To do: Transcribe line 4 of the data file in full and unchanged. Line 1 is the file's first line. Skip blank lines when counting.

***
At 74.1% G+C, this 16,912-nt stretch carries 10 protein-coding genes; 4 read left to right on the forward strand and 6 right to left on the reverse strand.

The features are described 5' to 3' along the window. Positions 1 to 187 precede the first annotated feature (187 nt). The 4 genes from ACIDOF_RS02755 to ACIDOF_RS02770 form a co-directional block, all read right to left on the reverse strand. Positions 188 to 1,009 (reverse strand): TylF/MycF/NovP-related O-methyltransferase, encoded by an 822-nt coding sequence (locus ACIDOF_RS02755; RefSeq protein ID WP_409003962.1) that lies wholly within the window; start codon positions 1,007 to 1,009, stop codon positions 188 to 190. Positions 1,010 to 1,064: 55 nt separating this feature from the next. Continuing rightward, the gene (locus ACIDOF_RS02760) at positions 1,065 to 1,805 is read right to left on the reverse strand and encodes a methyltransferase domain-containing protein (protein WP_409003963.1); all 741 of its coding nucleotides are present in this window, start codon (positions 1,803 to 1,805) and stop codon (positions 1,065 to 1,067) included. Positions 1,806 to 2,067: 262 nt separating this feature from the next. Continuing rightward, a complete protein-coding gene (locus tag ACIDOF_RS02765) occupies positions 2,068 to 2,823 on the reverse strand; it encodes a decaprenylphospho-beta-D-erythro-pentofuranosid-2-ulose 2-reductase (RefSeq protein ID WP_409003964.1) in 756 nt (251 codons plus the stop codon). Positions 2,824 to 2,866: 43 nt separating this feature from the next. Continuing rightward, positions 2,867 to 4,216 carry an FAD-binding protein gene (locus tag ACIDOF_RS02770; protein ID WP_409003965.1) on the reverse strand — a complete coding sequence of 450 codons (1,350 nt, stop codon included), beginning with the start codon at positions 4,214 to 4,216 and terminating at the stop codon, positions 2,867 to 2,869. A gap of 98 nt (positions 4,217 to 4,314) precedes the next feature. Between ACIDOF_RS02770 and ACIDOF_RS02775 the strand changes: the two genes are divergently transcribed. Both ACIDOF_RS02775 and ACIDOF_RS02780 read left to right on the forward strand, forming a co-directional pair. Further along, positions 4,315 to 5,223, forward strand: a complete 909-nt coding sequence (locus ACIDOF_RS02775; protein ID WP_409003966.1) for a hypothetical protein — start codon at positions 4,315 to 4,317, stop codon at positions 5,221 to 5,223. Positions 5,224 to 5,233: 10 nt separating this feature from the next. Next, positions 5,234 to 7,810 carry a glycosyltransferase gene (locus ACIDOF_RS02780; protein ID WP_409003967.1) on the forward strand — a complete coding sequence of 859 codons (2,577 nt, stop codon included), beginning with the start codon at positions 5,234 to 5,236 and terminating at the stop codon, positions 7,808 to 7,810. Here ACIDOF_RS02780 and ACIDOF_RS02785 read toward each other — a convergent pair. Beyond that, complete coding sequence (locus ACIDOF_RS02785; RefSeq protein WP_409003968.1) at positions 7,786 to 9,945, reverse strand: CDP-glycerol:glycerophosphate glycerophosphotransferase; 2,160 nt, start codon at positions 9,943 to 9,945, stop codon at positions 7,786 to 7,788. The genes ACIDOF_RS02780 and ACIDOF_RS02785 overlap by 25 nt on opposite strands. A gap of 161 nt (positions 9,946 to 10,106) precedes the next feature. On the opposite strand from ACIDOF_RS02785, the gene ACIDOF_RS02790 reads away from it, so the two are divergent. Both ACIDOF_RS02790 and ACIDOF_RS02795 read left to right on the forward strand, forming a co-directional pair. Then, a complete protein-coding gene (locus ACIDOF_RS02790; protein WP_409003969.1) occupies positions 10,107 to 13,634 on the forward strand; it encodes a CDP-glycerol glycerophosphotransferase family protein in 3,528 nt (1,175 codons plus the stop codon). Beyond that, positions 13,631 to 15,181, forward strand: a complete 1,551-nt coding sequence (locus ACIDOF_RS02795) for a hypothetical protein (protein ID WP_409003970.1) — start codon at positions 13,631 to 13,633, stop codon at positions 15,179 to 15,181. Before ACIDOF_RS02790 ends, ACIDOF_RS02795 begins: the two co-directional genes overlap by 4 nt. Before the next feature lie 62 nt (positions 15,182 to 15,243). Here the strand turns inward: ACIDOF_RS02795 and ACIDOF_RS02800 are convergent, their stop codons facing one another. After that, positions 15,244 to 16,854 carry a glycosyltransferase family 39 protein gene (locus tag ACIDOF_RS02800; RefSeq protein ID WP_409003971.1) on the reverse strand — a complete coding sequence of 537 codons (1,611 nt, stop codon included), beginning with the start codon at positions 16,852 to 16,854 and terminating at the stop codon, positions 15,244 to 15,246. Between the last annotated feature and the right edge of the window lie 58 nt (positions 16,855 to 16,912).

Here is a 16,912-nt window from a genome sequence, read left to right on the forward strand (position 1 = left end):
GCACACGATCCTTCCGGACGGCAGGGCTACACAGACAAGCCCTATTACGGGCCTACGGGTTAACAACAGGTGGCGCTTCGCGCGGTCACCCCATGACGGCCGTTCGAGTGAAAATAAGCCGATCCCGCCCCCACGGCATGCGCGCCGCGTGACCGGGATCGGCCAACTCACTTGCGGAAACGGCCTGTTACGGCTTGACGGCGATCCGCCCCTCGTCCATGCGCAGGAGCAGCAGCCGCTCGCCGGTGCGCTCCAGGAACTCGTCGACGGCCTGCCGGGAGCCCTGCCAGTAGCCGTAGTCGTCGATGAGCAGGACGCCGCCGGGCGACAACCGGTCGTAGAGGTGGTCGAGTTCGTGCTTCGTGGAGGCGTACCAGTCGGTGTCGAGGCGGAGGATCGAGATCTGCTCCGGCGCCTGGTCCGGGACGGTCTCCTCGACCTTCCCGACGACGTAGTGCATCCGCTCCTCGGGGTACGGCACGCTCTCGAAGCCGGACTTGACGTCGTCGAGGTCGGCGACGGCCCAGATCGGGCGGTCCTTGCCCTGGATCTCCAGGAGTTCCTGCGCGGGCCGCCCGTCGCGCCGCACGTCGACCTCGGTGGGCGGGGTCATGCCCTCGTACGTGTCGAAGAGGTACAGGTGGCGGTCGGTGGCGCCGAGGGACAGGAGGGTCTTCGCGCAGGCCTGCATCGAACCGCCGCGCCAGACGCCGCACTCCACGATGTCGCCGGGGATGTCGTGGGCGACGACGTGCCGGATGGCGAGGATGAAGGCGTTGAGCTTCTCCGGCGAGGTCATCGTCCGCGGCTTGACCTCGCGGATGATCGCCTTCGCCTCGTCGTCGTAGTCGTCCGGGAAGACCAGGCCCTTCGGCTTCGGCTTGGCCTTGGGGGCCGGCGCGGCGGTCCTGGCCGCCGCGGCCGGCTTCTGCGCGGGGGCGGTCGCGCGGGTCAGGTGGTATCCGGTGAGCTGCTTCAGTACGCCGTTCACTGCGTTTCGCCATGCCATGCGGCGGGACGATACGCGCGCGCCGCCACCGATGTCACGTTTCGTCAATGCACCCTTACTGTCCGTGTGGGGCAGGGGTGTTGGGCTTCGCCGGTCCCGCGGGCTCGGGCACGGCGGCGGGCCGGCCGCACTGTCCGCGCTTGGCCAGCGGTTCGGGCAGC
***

GCACACGATCCTTCCGGACGGCAGGGCTACACAGACAAGCCCTATTACGGGCCTACGGGTTAACAACAGGTGGCGCTTCGCGCGGTCACCCCATGACGGCCGTTCGAGTGAAAATAAGCCGATCCCGCCCCCACGGCATGCGCGCCGCGTGACCGGGATCGGCCAACTCACTTGCGGAAACGGCCTGTTACGGCTTGACGGCGATCCGCCCCTCGTCCATGCGCAGGAGCAGCAGCCGCTCGCCGGTGCGCTCCAGGAACTCGTCGACGGCCTGCCGGGAGCCCTGCCAGTAGCCGTAGTCGTCGATGAGCAGGACGCCGCCGGGCGACAACCGGTCGTAGAGGTGGTCGAGTTCGTGCTTCGTGGAGGCGTACCAGTCGGTGTCGAGGCGGAGGATCGAGATCTGCTCCGGCGCCTGGTCCGGGACGGTCTCCTCGACCTTCCCGACGACGTAGTGCATCCGCTCCTCGGGGTACGGCACGCTCTCGAAGCCGGACTTGACGTCGTCGAGGTCGGCGACGGCCCAGATCGGGCGGTCCTTGCCCTGGATCTCCAGGAGTTCCTGCGCGGGCCGCCCGTCGCGCCGCACGTCGACCTCGGTGGGCGGGGTCATGCCCTCGTACGTGTCGAAGAGGTACAGGTGGCGGTCGGTGGCGCCGAGGGACAGGAGGGTCTTCGCGCAGGCCTGCATCGAACCGCCGCGCCAGACGCCGCACTCCACGATGTCGCCGGGGATGTCGTGGGCGACGACGTGCCGGATGGCGAGGATGAAGGCGTTGAGCTTCTCCGGCGAGGTCATCGTCCGCGGCTTGACCTCGCGGATGATCGCCTTCGCCTCGTCGTCGTAGTCGTCCGGGAAGACCAGGCCCTTCGGCTTCGGCTTGGCCTTGGGGGCCGGCGCGGCGGTCCTGGCCGCCGCGGCCGGCTTCTGCGCGGGGGCGGTCGCGCGGGTCAGGTGGTATCCGGTGAGCTGCTTCAGTACGCCGTTCACTGCGTTTCGCCATGCCATGCGGCGGGACGATACGCGCGCGCCGCCACCGATGTCACGTTTCGTCAATGCACCCTTACTGTCCGTGTGGGGCAGGGGTGTTGGGCTTCGCCGGTCCCGCGGGCTCGGGCACGGCGGCGGGCCGGCCGCACTGTCCGCGCTTGGCCAGCGGTTCGGGCAGC